President Hugo Chávez broadened his assault on Venezuela's independent press last night, accusing CNN and another television channel of trying to unsettle the Government while police dispersed thousands of protesters with blockades, water cannons and tear gas.
On a day of already heightened tension surrounding the closure of Radio Caracas Televisión (RCTV), Venezuela's most prominent independent broadcaster, officials turned their sights on Globovisión, a local television network and CNN, the US cable news network, accusing them of plotting against the Government.
The Information Minister, William Lara, showed a press conference what he said was CNN footage of Mr Chávez juxtaposed with images of Osama bin Laden, saying: “CNN broadcast a lie which linked President Chavez to violence and murder". He also accused CNN of dishonesty for using footage of a Mexican demonstration in a story about the current Venezuelan disturbances.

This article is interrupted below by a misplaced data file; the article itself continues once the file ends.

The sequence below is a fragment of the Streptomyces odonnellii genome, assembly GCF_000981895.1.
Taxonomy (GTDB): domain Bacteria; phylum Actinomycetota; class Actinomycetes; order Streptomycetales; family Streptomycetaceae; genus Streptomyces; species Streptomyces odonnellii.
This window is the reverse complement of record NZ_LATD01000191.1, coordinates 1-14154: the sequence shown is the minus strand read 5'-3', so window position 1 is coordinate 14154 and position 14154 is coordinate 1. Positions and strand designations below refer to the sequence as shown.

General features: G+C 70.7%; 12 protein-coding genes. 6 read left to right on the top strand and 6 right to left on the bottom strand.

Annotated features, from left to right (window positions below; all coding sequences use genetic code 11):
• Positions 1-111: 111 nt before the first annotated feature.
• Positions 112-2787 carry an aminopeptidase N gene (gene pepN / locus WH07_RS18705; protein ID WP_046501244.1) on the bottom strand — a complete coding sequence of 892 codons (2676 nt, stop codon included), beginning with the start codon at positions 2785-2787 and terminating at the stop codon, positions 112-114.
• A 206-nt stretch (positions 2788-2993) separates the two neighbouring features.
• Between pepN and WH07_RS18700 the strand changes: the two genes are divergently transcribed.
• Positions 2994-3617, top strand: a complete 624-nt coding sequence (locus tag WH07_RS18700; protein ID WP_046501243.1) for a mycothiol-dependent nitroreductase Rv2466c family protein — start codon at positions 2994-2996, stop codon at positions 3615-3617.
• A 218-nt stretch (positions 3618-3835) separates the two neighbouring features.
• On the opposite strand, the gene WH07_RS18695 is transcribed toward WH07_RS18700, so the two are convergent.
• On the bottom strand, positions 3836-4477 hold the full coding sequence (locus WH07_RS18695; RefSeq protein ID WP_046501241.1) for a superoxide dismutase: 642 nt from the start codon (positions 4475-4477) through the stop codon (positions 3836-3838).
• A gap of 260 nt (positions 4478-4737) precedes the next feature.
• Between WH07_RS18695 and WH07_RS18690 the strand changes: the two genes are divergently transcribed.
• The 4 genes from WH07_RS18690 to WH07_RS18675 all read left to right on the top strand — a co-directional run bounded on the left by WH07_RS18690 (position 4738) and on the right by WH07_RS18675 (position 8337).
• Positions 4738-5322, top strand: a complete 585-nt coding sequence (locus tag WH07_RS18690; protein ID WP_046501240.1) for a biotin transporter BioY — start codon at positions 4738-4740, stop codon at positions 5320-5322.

As for Globovisión, Mr Lara said that the Government was suing the channel for "the offence of incitement to assassination" because it aired footage of the attempted murder, in 1981, of the late Pope John Paul II in Rome. Mr Lara said the images, which were played with a slogan "Have faith, this doesn’t end here"Alberto Federico Ravell, a director of Globovisión, called the allegations "ridiculous" while Tony Maddox, a vice president of CNN International, said that the network had already given a detailed apology for the mistake in using footage from Mexico and "denies categorically being engaged in a campaign to discredit or attack Venezuela".
As for the image of Mr Chávez next to bin Laden, Mr Maddox said that “unrelated news stories can be juxtaposed in a given segment of television news in the same way that a newspaper page or a website can have news items with no relation to each other placed side by side".
The accusations came on a day in which opposition activists, journalists and students from every university in...